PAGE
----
Latest from our Education Worker, Karen Robinson
I care for my mother full-time. She lives very near the sea. It is a beautiful spot but there aren’t many trees nearby so I hadn’t really registered, until I had a break at the end of October, that autumn had arrived.
Staying in a tiny Wiltshire village in the Cotswolds, with no shops but two pubs, I revelled in the colours of the trees and the berries, and the scrunch of leaves underfoot. I relaxed in the autumn sunshine and explored the local churchyard.
On the news, in the bed and breakfast where I was staying, there was a report from Ukraine. It showed men, soldiers, in a trench, autumn leaves underfoot. Same autumn, not far away on the same planet, human beings. Living through hell.
Trenches dug out. Rudimentary. Basic. Not so different from the trenches in the First World War, in northern France. Over a hundred years ago – before the invention of the computer or the nuclear bomb. Different time, but not so different. Same physical structure, same fear, human beings.
The reporter on the television said there was a ‘window of opportunity’ for Ukraine, before winter. He was talking about a military ‘window of opportunity’. To push forward and take back land taken by Russia. That land also has trenches – dug and occupied by Russian soldiers. Same physical structure, same fear, human beings.
The following excerpt, from an article in The Independent in November 2022, gives a sense of conditions on the Russian side: ‘The sister of a Russian soldier said that her brother was drafted into the Russian military on 16 October. The troops were brought to the Luhansk region on 1 November, after which they were posted immediately on the frontlines.
She said her brother Alexander was told to dig trenches for himself, reported Business Insider. “The commanders said that you are meat, they brought you here for this, they will kill you all anyway. They gave them one sapper shovel for 30 people and told them to dig trenches for themselves,” the woman said, recounting what her brother told her, in an interview with TV Rain, a Russian-language independent television channel’.
Back in the peaceful Wiltshire village I came across two inscriptions in beautiful Cotswold stone either side of the churchyard gate. The names of men from the local area who had been killed in the First World War. Two men with the same surname, ‘Goodfield’, I guess were probably from the same family. The painful, violent loss of men from this tiny village in Wiltshire over one hundred years ago.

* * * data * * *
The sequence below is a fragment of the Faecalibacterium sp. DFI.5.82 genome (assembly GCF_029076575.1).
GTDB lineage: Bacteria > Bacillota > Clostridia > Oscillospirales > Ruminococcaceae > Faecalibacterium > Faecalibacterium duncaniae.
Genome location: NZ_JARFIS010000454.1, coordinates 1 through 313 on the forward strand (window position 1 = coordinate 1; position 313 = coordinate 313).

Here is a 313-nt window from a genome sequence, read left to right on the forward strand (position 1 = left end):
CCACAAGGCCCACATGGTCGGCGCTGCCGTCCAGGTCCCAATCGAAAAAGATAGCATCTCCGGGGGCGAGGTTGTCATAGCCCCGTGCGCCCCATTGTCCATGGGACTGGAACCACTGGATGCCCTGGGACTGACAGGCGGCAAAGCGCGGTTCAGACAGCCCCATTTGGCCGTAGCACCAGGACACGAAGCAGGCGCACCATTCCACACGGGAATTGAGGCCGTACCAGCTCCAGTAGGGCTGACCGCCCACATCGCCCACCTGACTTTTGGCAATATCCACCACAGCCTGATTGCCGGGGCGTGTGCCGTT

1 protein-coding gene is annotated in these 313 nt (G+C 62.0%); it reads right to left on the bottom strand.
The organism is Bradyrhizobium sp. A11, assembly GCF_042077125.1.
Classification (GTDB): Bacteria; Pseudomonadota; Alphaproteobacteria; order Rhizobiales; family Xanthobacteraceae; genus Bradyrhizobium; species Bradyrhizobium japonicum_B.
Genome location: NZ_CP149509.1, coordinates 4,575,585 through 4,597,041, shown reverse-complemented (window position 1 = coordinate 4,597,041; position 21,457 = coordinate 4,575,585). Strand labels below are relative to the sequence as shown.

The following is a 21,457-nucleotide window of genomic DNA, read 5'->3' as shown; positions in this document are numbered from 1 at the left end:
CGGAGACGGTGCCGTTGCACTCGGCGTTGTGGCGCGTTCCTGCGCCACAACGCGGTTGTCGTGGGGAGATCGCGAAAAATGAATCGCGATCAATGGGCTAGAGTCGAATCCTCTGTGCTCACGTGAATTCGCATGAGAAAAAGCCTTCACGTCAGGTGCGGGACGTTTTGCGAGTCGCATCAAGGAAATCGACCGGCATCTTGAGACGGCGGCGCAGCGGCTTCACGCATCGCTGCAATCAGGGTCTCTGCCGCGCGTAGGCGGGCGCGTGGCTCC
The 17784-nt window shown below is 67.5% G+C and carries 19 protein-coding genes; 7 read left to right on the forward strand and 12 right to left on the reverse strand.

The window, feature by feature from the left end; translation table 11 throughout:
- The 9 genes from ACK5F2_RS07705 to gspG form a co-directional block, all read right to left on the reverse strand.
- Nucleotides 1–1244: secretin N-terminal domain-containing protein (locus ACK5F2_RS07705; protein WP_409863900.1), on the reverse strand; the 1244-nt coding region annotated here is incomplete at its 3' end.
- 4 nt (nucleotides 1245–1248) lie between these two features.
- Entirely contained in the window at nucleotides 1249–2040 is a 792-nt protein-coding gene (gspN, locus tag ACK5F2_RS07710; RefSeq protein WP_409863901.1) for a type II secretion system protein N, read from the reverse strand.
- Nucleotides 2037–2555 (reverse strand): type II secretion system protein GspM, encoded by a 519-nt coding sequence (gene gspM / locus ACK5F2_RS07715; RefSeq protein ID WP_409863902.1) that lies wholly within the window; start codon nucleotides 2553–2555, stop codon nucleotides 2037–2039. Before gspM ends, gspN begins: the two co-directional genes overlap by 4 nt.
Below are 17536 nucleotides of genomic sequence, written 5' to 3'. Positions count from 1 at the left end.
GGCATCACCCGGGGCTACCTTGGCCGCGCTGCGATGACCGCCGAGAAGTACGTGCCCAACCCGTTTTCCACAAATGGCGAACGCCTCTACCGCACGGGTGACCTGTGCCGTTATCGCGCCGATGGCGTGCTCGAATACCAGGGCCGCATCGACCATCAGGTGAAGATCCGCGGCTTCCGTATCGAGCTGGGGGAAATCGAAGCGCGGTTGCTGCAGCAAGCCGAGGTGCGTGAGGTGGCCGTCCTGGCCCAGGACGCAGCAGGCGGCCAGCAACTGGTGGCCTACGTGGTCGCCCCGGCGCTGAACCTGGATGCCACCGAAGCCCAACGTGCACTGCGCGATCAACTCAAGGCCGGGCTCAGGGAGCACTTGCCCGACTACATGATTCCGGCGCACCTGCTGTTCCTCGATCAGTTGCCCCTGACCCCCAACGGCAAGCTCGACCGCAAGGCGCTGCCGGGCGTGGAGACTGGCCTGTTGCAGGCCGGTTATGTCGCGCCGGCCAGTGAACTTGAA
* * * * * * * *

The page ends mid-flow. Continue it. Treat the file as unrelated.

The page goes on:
It is December now and I am back in the Cotswolds. Visiting my father, a conscientious objector in the years following the Second World War. (Conscription continued for several years after the war). He is 89 now and nearing the end of his life. Autumn has moved into winter. Heavy heaps of snow rest on the branches of a bay tree outside the room where I am staying. Snow is still falling. At this particular moment, from here, it looks beautiful. Enhancing the feeling of cosiness inside.
Yet for many other people the winter and the snow spells fear, cold fear. Ukrainian and Russian soldiers withstanding plummeting temperatures in the trenches, Ukrainians displaced from their homes, over 1.5 million people in the southern Ukrainian city of Odessa currently without power following Russian drone attacks, those in the UK unable to heat their homes due to the rise in energy prices caused partly by the war in Ukraine. They, and so many others, desperately need this war to end.
1. Photo: Autumn Leaves. Wiltshire. October 2022. Karen Robinson.
2. Photo: A Ukrainian serviceman stands in a trench on the front line in eastern Ukraine’s Donetsk region, on October 24, 2022, amid Russian invasion of Ukraine. Photo by Dimitar DILKOFF / AFP. From article: ‘Battling the cold in the trenches of eastern Ukraine’. https://www.japantimes.co.jp/news/2022/10/26/world/winter-in-russia-ukraine-war/ 26 October 2022.
3. Photo: The Battle of the Somme, July – November 1916 (Q 4135). Men resting in sleeping shelters dug into the side of a trench near Contalmaison. Copyright: © IWM. Original Source: http://www.iwm.org.uk/collections/item/object/205193966
4. Photo: Remembering those who died during First World War. Churchyard, All Saints Church, Crudwell, Wiltshire. Karen Robinson. October 2022.
5. Photo: Anatolil Stepanov. Winter war in Ukraine. From article: Winter Soldier, Winter Misery: Will Cold Weather Hand An Advantage To Ukraine Or Russia? Mike Eckle. December 2022. https://www.rferl.org/a/ukraine-winter-war-advantage/32166159.html